Stallone Castaño San Andres Robusto. Up until a few months ago, we never heard about this brand. Only when Todd Vance joined Stallone Cigars the brand came on our radar. Vance is an industry veteran who spent time with A.J. Fernandez, Cornelius & Anthony, and Padilla Cigars before joining Stallone Cigars. And our first thought was “Sylvester has a cigar brand”? But this brand has got nothing to do with the movie star. It is the brand from an Italian American, Tony Barrios, who’s a rodeo champion. He loves his stallions, and the world for stallions in Italian is Stallone. But skeptic as we are, we suspect that the fact that Sylvester Stallone is a famous brother of the leaf did play a part in picking the name.

The Castaño San Andres is part of the Cowboy Series. It features a Mexican San Andres wrapper over Nicaraguan filler and binder. The cigars come from the small Tabacalera La Perla. The same factory as the Muestra de Tabac. And that’s another brand whom we suspect picked the name to rub shoulders with a well-known brand. But again, we suspect, we don’t know for sure. But let’s focus on this 5½x52 Robusto, one of the three sizes available. Our experience with the cigars coming from Tabacalera La Perla is positive, so we have high hopes.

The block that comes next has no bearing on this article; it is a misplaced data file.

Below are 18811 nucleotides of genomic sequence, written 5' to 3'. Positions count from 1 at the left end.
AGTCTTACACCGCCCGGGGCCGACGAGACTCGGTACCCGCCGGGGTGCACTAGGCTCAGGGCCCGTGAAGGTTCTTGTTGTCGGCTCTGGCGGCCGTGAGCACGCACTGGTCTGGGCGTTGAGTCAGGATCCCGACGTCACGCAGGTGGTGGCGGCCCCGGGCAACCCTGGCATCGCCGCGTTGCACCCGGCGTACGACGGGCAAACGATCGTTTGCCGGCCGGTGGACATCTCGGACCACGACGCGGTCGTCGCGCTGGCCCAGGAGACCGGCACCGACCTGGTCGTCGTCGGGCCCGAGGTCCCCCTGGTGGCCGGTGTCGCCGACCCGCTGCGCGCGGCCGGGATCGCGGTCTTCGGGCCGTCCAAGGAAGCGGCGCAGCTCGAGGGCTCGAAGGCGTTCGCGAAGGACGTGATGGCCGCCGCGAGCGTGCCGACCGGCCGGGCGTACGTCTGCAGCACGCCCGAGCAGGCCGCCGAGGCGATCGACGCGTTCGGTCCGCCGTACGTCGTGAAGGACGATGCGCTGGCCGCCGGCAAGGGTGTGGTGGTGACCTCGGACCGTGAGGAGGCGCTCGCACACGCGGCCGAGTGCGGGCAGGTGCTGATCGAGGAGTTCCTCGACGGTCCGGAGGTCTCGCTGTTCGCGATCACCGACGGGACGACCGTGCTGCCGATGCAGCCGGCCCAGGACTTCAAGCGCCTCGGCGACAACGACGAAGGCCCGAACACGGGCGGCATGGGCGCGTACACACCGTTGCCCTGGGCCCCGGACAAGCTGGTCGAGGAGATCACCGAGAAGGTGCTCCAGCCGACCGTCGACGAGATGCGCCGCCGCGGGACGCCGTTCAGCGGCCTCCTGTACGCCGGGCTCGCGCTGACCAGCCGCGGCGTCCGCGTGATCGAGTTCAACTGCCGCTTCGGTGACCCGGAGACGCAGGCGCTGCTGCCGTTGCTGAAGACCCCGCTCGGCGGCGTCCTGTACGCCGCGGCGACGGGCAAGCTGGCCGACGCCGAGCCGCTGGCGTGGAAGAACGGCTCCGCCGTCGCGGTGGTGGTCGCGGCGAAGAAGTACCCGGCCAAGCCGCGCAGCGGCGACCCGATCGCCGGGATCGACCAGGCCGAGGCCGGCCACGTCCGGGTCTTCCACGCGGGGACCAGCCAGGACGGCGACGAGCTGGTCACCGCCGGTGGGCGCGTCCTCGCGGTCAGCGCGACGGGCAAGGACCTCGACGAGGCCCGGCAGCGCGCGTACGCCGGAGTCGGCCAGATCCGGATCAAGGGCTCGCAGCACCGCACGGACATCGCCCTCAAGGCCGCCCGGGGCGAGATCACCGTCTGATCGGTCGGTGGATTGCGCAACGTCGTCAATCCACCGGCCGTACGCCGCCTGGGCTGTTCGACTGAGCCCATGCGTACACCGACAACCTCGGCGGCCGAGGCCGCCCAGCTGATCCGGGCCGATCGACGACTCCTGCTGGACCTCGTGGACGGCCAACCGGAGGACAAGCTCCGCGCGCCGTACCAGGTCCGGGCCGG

The sun-grown San Andres wrapper from Mexico has a leather-look, dry leather. Like the face of an old cowboy or fisherman, who’s been beaten by the sun for decades. It gives the cigar character. The triple cap is a bit rough on the eyes as well. The copper and gray ring has the silhouette of a stallion and the name of Tony Barrios. The secondary ring is in the same style and color as the name of the cigar. The cigar feels evenly filled. The aroma is medium strong and quite dark. Like a forest in the early morning, when everything is still wet from the night.

The cold draw is a bit on the loose side and leaves a dry leathery flavor on the palate. The first puff is soil, coffee, and sourness. Strong coffee. But then the leather starts to shine, with citrus, oak, and pepper. Soon the cigar starts to mellow out a bit. With dry flavors, leather, and earth. But with citrus acidity and some sweetness. The citrus is becoming quite strong, with a nice sweetness to balance it out. Then the leather and pepper grow stronger while the citrus disappears. The mouthfeel is still dry. There is a nutty flavor in the retrohale. The second third starts with the nuttiness, dark spices, pepper, and hay. The cigar is a little rough, not smooth, or with a lot of nuances. But it does not bite or leave a tickle in the throat. Halfway there is a hint of chocolate behind the leather, pepper, soil, and oak. Hay and pepper are becoming the dominant flavors. There is still some nuttiness as well. The last part of the cigar is wood, leather, soil, and pepper.